ESA Foundation News Releases


CONTACT: Dan Hewitt – 202-277-3972 – Cell or 202-223-2400 – Office

ESA Foundation Announces 2017 Grantees

Six organizations granted funding for youth projects using video games

Washington, D.C. – January 31, 2017 – Six non-profits were awarded grants today by the Entertainment Software Association (ESA) Foundation. This year’s grantees are comprised of innovative organizations that are utilizing video games and the technology to address social challenges and build stronger communities: Brown University’s Bootstrap, The Boys & Girls Clubs of America, Extra Life, iCivics, the Smithsonian Institution’s American Art Museum, and VisionQuest 20/20.

“Our 2017 grant recipients have proven the positive power of interactive technologies to educate, empower, equip and encourage the next generation,” said Anastasia Staten, executive director of the ESA Foundation, the video game industry’s charitable organization. “The ESA Foundation is proud to support the endeavors of the 2017 grantees and look forward to seeing the impact their programs will have on today’s youth.”

For more than 15 years, the ESA Foundation has supported organizations leveraging interactive technologies to create meaningful improvements in communities across our country.

"The ESA Foundation has been a reliable partner that understands how video games can be a powerful resource in the classroom. We and our founder Justice O'Connor are excited to continue working together in 2017 to provide even more engaging civic education to kids nationwide," said iCivics Executive Director Louise Dube’.

"We’re thrilled to be working with the ESA Foundation to mobilize and motivate the gaming community to help kids with cancer and other pediatric illnesses receive the care they need,” Director of Extra Life Mike Kinney. “With ESA Foundation’s support, we’ve been able to grow our impact each year beyond what could have been imagined when we were founded.”

ESA Foundation’s 2017 Grantees:

  • Brown University’s Bootstrap utilizes video games design to teach middle and high schools students core algebraic concepts and computer science. With ESA Foundation support, Bootstrap will continue accessibility improvements and open source their technology so other programs can become accessible to students with disabilities.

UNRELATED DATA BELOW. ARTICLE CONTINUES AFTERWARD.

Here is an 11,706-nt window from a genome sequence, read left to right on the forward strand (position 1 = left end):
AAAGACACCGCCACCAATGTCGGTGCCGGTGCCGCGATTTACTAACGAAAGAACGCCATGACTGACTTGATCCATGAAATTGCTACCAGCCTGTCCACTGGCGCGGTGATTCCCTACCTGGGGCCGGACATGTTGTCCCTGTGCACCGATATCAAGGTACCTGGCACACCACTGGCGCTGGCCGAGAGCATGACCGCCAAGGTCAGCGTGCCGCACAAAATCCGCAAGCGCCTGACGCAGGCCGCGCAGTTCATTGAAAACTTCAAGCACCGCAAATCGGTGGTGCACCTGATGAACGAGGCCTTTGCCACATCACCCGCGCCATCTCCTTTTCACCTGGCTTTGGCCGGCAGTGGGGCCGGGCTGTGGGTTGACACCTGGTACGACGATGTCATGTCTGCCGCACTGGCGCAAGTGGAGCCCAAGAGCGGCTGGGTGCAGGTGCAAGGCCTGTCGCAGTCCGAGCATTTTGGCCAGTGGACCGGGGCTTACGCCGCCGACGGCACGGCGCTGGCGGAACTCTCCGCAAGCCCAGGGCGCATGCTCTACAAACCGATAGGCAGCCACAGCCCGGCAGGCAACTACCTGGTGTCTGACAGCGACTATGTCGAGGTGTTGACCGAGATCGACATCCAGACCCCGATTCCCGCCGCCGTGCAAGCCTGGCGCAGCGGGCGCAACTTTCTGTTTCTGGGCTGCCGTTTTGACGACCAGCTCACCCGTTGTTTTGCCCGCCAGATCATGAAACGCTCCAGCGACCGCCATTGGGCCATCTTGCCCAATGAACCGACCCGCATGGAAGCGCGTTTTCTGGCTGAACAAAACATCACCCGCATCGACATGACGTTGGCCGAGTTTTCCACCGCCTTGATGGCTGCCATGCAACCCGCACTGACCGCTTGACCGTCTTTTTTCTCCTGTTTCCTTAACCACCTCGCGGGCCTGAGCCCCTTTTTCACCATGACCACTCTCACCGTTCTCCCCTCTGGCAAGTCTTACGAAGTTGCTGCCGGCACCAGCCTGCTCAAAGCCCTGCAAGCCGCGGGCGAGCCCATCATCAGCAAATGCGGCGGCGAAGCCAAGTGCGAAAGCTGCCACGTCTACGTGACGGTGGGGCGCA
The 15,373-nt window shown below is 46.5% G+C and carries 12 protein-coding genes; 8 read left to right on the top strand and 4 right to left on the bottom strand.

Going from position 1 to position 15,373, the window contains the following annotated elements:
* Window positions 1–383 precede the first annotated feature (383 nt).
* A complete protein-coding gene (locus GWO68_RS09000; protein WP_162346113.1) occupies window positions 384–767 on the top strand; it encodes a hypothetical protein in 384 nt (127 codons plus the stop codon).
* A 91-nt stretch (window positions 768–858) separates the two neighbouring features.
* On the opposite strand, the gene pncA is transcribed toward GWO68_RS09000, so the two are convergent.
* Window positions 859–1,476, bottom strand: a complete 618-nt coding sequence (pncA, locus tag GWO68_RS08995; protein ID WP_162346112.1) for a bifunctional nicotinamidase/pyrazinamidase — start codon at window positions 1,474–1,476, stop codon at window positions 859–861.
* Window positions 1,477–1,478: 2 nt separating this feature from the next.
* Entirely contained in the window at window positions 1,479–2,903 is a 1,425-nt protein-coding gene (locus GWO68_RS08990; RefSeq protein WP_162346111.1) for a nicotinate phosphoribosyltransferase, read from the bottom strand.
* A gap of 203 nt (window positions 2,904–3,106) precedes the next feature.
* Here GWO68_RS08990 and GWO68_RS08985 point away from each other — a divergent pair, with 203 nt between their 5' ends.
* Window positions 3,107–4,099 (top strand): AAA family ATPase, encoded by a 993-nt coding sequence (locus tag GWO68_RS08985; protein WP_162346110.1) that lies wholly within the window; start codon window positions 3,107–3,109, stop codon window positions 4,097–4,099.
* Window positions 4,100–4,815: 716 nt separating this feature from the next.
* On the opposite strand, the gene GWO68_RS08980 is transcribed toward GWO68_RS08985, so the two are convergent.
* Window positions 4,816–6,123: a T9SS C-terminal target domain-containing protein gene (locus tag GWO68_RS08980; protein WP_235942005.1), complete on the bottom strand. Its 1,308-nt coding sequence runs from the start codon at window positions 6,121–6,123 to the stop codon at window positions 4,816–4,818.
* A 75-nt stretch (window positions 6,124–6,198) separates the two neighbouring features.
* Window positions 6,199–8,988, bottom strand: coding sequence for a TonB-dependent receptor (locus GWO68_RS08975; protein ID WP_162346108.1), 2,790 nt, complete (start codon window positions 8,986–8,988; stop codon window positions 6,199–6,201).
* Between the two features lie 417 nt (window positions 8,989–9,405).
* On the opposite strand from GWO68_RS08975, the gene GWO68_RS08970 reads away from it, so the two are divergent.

• Boys & Girls Clubs of America will use ESA Foundation support to develop a STEM Training Track for Club professionals that will ensure their high-quality STEM programs in clubs across the country have the greatest impact on the thousands of kids they serve.
  • Extra Life, a Children’s Miracle Network (CMN) Hospitals fundraising program, organizes video game marathons to raise funds for CMN Hospitals across North America. ESA Foundation’s support is used to offer competitions – like the ESA Foundation Extra Life Challenge – to motive Extra Life gamers to raise even more for their CMN Hospital.
  • iCivics, founded by Justice Sandra Day O’Connor, reinvigorates civics learning through interactive games and resources for school students across the country. In 2017, ESA Foundation is partnering with iCivics to help promote their newly updated game Executive Command, which teaches kids about the powers of the Executive Branch of the U.S. government.
  • Smithsonian American Art Museum, will utilize ESA Foundation support in 2017 to highlight the historic and revolutionary role video games have played in our society at the third annual Indie Arcade, a two-day exhibit and community event in Washington D.C., featuring influential video games, new technologies, and educational programs, including video game design courses for youth.
  • VisionQuest 20/20 helps protects children and families from the devastating lifelong consequences of undetected vision disorders and preventable blindness by using EyeSpy 20/20, a short video game for children age five and up that assesses visual acuity, color vision, and depth perception. ESA Foundation funding will help screen nearly 25,000 U.S. kids in 2017 and provide the equipment to schools so screenings can continue each year without additional expense, reaching thousands more kids annually.

Created by the American entertainment software industry, the ESA Foundation works to make a positive difference in the lives of America’s youth by providing scholarships to the next generation of industry innovators and supporting charitable organizations and schools that leverage entertainment software and technology. ESA Foundation is primarily supported by proceeds from its signature annual fundraiser, Nite to Unite and other charitable initiatives. For more information, please visit ESA Foundation’s website or follow us on Twitter and Facebook.


Back to Top

Donate Now through Network for Good
ESA Foundation Newsroom
Read the Latest ESA Foundation Newsletter

December 2017 | October 2017 | August 2017

ESA Foundation on Facebook ESA Foundation on Twitter